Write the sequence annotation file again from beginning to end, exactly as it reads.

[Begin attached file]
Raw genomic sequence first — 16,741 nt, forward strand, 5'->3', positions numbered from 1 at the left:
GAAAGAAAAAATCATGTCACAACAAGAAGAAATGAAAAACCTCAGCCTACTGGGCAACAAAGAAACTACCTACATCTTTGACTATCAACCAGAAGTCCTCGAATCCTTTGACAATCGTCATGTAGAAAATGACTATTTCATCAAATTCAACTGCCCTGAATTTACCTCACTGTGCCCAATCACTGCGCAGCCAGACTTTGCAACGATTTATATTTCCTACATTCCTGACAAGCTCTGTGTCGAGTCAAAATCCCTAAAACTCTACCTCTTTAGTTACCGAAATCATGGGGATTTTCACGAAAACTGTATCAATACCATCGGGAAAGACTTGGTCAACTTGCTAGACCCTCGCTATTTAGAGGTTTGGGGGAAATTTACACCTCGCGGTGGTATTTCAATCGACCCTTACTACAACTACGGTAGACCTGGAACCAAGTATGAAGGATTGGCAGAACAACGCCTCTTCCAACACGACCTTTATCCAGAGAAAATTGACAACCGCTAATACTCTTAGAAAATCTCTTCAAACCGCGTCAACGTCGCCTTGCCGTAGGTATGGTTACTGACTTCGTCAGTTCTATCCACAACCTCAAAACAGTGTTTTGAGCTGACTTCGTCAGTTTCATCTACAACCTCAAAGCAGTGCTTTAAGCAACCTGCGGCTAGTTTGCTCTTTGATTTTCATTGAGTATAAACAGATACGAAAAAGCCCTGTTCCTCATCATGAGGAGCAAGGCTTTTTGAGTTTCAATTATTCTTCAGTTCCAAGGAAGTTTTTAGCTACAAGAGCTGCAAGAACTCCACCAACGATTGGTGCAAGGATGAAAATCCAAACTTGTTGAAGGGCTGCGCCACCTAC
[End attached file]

Raw genomic sequence first — 16,741 nt, forward strand, 5'->3', positions numbered from 1 at the left:
GAAAGAAAAAATCATGTCACAACAAGAAGAAATGAAAAACCTCAGCCTACTGGGCAACAAAGAAACTACCTACATCTTTGACTATCAACCAGAAGTCCTCGAATCCTTTGACAATCGTCATGTAGAAAATGACTATTTCATCAAATTCAACTGCCCTGAATTTACCTCACTGTGCCCAATCACTGCGCAGCCAGACTTTGCAACGATTTATATTTCCTACATTCCTGACAAGCTCTGTGTCGAGTCAAAATCCCTAAAACTCTACCTCTTTAGTTACCGAAATCATGGGGATTTTCACGAAAACTGTATCAATACCATCGGGAAAGACTTGGTCAACTTGCTAGACCCTCGCTATTTAGAGGTTTGGGGGAAATTTACACCTCGCGGTGGTATTTCAATCGACCCTTACTACAACTACGGTAGACCTGGAACCAAGTATGAAGGATTGGCAGAACAACGCCTCTTCCAACACGACCTTTATCCAGAGAAAATTGACAACCGCTAATACTCTTAGAAAATCTCTTCAAACCGCGTCAACGTCGCCTTGCCGTAGGTATGGTTACTGACTTCGTCAGTTCTATCCACAACCTCAAAACAGTGTTTTGAGCTGACTTCGTCAGTTTCATCTACAACCTCAAAGCAGTGCTTTAAGCAACCTGCGGCTAGTTTGCTCTTTGATTTTCATTGAGTATAAACAGATACGAAAAAGCCCTGTTCCTCATCATGAGGAGCAAGGCTTTTTGAGTTTCAATTATTCTTCAGTTCCAAGGAAGTTTTTAGCTACAAGAGCTGCAAGAACTCCACCAACGATTGGTGCAAGGATGAAAATCCAAACTTGTTGAAGGGCTGCGCCACCTAC